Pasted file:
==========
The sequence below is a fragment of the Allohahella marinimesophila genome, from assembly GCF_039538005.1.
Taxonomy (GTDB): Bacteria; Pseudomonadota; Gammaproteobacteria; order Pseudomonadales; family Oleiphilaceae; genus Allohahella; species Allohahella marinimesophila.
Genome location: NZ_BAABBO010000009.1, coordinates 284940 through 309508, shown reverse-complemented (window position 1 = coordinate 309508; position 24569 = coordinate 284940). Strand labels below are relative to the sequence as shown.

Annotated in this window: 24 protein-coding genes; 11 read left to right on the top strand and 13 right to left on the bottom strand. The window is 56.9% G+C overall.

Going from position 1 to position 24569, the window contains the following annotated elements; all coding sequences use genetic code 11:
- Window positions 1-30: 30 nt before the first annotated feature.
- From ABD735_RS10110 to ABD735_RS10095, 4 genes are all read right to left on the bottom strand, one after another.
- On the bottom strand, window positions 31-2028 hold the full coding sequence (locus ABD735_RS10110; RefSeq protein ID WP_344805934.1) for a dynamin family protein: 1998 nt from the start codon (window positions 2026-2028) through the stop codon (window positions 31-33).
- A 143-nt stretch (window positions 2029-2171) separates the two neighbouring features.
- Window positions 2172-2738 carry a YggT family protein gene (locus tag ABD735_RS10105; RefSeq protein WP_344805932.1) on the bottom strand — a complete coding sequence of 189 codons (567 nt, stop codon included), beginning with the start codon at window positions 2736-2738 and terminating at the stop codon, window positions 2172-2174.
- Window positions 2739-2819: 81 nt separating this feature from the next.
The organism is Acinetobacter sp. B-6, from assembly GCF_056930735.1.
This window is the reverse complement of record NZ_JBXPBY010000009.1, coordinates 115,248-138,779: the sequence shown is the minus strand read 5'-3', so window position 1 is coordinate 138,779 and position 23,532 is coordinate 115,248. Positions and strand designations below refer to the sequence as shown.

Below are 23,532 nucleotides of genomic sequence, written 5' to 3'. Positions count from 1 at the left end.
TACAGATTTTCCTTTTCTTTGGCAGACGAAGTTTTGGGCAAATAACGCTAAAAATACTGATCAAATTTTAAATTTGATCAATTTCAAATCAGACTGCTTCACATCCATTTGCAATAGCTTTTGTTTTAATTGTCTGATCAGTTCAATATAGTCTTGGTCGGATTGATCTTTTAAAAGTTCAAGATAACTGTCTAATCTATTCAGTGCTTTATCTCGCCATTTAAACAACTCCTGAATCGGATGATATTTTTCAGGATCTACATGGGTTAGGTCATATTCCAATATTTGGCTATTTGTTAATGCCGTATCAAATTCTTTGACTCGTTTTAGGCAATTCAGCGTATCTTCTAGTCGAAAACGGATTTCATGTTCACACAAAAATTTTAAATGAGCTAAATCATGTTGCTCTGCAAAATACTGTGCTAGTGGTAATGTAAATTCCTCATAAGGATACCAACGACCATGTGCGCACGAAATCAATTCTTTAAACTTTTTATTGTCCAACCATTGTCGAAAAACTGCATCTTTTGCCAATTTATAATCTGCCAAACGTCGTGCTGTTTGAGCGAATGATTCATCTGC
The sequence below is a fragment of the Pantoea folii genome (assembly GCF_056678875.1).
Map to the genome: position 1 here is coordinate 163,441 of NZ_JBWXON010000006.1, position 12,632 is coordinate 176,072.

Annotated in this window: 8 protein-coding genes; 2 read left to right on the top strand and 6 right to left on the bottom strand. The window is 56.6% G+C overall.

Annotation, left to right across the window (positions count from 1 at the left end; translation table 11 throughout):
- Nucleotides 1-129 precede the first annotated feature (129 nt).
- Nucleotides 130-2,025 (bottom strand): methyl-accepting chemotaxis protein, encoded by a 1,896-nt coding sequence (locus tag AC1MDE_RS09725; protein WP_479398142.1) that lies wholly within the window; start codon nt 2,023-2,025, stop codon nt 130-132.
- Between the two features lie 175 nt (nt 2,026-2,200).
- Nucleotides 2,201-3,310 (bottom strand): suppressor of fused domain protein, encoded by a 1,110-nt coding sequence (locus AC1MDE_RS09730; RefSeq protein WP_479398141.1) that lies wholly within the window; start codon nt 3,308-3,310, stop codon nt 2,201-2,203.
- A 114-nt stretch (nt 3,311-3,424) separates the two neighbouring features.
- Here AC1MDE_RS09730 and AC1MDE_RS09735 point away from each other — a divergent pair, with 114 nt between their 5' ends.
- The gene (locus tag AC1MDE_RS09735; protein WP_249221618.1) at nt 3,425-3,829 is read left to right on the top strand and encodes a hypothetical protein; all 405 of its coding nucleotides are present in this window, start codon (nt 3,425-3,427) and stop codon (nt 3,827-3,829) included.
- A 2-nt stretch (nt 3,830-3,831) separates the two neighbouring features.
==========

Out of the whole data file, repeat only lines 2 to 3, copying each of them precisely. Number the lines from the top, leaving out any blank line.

Taxonomy (GTDB): Bacteria; Pseudomonadota; Gammaproteobacteria; order Pseudomonadales; family Oleiphilaceae; genus Allohahella; species Allohahella marinimesophila.
Genome location: NZ_BAABBO010000009.1, coordinates 284940 through 309508, shown reverse-complemented (window position 1 = coordinate 309508; position 24569 = coordinate 284940). Strand labels below are relative to the sequence as shown.